I think trying to list your favorite beer flavors is a limiting exercise.  These are the flavors that make us comfortable and we all default towards the comfortable.  That is why we all have a favorite pair of jeans or pair of shoes and why television networks recycle story ideas and actors to find what makes viewers keep coming back.  I think as a “craft” beer drinker knowing the flavors you like is fine as long as it is part of understanding your pallet.

I don’t think of any beer as any one flavor.  A beer may be hop forward, malt forward, or yeast forward.  Meaning the predominate flavor comes from one of those, but it is only in combination with the other flavors, aromas, and mouth feel that a beer works.  It is of course good to know what you like, but simply listing flavors can limit you in what you explore.  If you are doing it in order understand your pallet that will help you explore and find beers that you would think are outside of your comfort zone styles.  Brewers are always experimenting and pushing the limits of the styles in order to find new and different styles and beer.  Let their skill and your pallet find a beer in every style that you like.

Stuff You May Need To Know About Craft Beer

Posted in beer with tags , , , , , , , , on February 24, 2013 by cueball

Organizations

Beer Styles

  • Indian Pale Ale (IPA) – Originally, a British Pale Ale with a lot of hops added so that the beer could last the long trip from Britain to India before the advent of refrigeration.  Now it is a hoppier version of a pale ale.  Currently, there are 3 sub-styles: British IPA, American IPA (hoppier), and the Imperial (or double) IPA (hoppier still).
  • Pale Ale/Brown Ale – The basic British tradition beer styles.  The difference between the two is the brown ale is darker (of course) and a little sweeter due to the different malts used.  As with most beer styles originating in Europe the American versions are more.  More hops, more malt, more alcohol.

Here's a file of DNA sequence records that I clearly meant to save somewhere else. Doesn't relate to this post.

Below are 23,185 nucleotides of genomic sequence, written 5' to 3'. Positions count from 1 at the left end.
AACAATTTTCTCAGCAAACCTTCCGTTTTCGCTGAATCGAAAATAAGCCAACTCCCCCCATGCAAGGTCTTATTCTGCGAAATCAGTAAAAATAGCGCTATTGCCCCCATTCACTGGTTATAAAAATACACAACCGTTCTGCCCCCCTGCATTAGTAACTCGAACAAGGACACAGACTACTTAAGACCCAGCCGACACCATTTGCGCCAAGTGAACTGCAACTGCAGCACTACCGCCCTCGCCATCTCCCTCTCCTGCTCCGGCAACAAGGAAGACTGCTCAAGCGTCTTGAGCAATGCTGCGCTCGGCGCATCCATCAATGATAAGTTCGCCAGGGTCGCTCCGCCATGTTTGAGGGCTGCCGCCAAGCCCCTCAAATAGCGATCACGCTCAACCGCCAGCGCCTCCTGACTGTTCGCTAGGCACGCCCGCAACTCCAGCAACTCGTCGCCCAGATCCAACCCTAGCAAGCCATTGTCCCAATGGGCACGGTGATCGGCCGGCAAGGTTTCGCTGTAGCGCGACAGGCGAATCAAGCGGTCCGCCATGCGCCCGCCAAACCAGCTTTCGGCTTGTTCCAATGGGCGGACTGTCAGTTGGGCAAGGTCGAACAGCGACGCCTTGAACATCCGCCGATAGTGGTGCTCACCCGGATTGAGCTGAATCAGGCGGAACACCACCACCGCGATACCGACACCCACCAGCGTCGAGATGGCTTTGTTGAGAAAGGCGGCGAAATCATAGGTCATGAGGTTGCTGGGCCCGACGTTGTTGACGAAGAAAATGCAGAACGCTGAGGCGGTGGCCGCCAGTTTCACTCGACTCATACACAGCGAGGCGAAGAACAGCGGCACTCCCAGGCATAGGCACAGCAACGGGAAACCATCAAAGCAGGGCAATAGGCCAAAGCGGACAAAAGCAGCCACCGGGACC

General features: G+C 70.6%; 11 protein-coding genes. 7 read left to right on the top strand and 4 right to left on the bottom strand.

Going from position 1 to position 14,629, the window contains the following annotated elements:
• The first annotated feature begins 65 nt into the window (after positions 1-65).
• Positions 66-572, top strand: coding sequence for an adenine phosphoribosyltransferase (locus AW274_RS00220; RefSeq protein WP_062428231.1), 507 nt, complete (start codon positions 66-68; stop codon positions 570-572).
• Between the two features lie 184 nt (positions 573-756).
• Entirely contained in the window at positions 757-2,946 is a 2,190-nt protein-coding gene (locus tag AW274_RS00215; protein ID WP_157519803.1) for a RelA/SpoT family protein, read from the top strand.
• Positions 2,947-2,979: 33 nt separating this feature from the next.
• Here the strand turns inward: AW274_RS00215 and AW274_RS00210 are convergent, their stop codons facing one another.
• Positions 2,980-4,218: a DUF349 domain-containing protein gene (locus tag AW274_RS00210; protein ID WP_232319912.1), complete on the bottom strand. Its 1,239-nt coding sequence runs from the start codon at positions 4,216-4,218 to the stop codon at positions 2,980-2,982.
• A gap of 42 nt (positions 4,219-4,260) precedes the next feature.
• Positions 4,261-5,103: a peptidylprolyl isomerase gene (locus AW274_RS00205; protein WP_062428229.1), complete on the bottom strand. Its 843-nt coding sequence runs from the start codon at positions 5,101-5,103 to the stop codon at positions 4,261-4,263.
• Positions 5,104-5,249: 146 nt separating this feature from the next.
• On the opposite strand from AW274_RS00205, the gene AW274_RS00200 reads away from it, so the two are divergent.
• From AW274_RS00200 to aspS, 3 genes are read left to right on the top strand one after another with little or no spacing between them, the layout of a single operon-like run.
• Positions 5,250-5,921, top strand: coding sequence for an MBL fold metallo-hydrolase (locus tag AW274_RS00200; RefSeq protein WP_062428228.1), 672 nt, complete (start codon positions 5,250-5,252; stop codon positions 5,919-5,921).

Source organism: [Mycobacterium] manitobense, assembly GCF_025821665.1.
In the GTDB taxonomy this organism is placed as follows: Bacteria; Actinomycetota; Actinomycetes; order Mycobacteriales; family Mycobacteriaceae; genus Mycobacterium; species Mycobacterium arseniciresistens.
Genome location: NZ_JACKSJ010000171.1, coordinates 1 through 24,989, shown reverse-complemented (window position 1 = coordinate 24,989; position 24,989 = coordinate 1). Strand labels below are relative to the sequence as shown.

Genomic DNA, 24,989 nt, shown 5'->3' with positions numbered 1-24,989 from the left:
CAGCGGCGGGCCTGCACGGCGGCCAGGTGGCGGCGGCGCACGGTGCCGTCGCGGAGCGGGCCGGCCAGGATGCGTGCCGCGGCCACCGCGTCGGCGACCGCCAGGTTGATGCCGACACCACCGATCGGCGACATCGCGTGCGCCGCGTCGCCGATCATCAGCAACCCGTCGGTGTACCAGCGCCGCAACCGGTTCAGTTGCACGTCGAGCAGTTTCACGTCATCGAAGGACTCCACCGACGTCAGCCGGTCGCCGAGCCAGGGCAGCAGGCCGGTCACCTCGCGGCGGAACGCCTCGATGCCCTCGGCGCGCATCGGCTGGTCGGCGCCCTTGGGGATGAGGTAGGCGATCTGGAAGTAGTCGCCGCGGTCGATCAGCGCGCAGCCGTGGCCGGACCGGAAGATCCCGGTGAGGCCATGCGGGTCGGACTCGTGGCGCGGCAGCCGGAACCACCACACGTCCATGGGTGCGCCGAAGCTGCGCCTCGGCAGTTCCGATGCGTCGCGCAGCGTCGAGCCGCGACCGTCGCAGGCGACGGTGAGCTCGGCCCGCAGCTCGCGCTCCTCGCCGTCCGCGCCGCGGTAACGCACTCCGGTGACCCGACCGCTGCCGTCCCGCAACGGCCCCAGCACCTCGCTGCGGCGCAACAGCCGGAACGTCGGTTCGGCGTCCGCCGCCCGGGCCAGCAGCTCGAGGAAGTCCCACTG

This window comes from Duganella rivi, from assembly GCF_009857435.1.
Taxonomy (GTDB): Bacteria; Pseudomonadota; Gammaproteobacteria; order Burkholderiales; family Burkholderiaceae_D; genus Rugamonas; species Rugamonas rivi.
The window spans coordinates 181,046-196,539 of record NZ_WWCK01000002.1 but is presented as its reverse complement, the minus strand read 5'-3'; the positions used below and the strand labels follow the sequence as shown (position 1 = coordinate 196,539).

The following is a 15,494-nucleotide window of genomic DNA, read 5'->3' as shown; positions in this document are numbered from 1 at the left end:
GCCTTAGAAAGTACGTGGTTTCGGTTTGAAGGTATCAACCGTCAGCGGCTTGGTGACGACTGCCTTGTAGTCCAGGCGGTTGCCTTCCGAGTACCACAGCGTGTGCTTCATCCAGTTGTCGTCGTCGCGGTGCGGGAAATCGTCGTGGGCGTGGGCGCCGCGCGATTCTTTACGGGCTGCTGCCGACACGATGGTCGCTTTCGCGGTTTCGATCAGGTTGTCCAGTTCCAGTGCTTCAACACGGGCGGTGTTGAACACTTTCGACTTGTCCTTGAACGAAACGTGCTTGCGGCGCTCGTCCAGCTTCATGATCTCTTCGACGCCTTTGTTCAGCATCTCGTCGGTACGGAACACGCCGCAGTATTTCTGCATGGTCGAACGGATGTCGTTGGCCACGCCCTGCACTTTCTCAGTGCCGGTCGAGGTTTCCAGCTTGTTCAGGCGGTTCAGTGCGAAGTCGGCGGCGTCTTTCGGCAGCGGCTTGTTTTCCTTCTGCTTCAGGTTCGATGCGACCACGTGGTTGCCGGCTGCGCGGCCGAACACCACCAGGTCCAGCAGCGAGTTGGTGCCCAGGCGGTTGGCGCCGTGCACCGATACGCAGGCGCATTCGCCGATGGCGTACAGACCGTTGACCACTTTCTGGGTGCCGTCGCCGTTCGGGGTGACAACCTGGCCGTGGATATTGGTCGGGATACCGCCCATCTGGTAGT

• Porter/Stout – Porters are strong, dark beers first brewed in Britain with little hop profile.  Stouts are a darker, even stronger tasting version.  Often described as chewy or meaty.
  • Pilsner – A lager.  Usually pale in color and rather light in taste.  The most popular beers style worldwide.  Budweiser, Coors, Miller, Heineken.  Often described by craft beer aficionados as “fizzy water.”
  • Lager versus Ale – This difference is due to the yeasts used to brew these styles.  The lager yeasts ferment longer, at colder temperatures, and provide a “cleaner” taste.  Ale yeasts ferment quicker, at warmer temperatures, and give off more flavors.

Style and Tasting Stuff That Can Make You Sound Kind of Smart

  • IBU – International Bitterness Units, the measurement of the hop bitterness in the beer.
  • ABV – Alcohol By Volume, how much alcohol does your beer contain.
  • SRM – Standard Reference Method, is a measurement of the color of the beer.  The higher the number the darker the beer.
  • Lacing – The bubbles left on the side of the glass from the head as you drink your beer.  A good beer in a good clean glass will leave a nice lace.

Pretentious Style and Tasting Stuff You Don’t Need To Know Yet But Might Hear If You Hang Around Any of Us Homebrewers Too Long

  • Diacetyl – A butterscotch flavor found in some beers.  If too prominent it is an off taste and signifies an unsuccessful beer.
  • DMS – Dimethyl Sulfide, definitely an off taste found in lagers that are fermented at too high a temperature.
  • Original Gravity – Original gravity.  Basically, the amount of sugars in the wort before fermentation.
  • Final Gravity – Final gravity. Basically, the amount of sugars found in the beer after fermentation.  Helps tell you how much alcohol is in the beer.